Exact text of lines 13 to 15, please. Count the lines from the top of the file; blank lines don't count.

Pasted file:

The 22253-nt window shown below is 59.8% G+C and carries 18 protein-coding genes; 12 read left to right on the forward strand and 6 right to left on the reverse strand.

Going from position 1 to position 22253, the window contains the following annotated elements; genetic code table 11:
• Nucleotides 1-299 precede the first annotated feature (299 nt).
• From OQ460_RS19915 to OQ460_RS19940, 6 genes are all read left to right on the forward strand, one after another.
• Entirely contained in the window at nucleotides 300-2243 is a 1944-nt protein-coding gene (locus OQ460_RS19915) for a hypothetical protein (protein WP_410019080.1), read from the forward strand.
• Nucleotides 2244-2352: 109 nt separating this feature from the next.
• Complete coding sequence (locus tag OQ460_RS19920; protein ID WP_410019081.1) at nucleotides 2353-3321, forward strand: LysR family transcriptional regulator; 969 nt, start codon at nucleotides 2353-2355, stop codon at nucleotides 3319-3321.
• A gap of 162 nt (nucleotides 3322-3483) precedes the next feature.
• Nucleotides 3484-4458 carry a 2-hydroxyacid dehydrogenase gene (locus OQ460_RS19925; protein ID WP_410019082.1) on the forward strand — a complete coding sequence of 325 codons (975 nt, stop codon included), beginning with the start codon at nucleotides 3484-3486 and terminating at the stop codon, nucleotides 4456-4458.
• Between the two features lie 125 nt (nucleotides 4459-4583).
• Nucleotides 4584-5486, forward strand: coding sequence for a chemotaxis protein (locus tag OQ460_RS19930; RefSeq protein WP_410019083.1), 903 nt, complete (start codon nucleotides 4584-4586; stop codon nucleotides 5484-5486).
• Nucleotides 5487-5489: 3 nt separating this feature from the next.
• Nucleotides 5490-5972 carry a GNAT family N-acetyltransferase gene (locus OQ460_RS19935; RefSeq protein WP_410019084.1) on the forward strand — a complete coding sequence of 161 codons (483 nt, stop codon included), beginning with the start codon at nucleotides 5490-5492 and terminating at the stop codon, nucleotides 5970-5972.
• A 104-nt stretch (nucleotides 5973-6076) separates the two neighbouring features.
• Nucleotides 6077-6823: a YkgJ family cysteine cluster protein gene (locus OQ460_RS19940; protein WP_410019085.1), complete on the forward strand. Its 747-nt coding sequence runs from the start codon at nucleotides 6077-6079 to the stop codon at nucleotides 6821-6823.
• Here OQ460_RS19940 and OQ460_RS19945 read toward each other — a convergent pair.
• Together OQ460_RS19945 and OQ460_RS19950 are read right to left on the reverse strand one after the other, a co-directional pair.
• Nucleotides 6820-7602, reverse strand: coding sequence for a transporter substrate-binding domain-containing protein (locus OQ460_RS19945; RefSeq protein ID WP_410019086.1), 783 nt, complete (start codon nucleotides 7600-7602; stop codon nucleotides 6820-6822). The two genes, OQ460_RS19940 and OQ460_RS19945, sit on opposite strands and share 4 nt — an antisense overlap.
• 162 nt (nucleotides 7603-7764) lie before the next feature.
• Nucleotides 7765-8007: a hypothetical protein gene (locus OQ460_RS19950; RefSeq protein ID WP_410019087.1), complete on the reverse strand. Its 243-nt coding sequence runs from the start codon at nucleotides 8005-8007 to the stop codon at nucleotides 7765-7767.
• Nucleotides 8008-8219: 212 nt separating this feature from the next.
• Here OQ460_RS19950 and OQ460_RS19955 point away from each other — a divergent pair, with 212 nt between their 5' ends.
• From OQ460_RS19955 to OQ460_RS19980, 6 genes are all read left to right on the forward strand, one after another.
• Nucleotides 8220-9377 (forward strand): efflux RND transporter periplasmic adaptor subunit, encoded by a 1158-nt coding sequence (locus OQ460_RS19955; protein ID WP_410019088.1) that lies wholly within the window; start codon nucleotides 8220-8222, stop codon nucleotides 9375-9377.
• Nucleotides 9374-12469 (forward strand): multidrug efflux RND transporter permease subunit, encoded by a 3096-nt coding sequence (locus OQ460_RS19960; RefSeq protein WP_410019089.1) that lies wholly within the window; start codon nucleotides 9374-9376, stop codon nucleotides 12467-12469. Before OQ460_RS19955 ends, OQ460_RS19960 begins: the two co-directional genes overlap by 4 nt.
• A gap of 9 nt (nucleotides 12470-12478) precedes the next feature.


• Nucleotides 5490-5972 carry a GNAT family N-acetyltransferase gene (locus OQ460_RS19935; RefSeq protein WP_410019084.1) on the forward strand — a complete coding sequence of 161 codons (483 nt, stop codon included), beginning with the start codon at nucleotides 5490-5492 and terminating at the stop codon, nucleotides 5970-5972.
• A 104-nt stretch (nucleotides 5973-6076) separates the two neighbouring features.
• Nucleotides 6077-6823: a YkgJ family cysteine cluster protein gene (locus OQ460_RS19940; protein WP_410019085.1), complete on the forward strand. Its 747-nt coding sequence runs from the start codon at nucleotides 6077-6079 to the stop codon at nucleotides 6821-6823.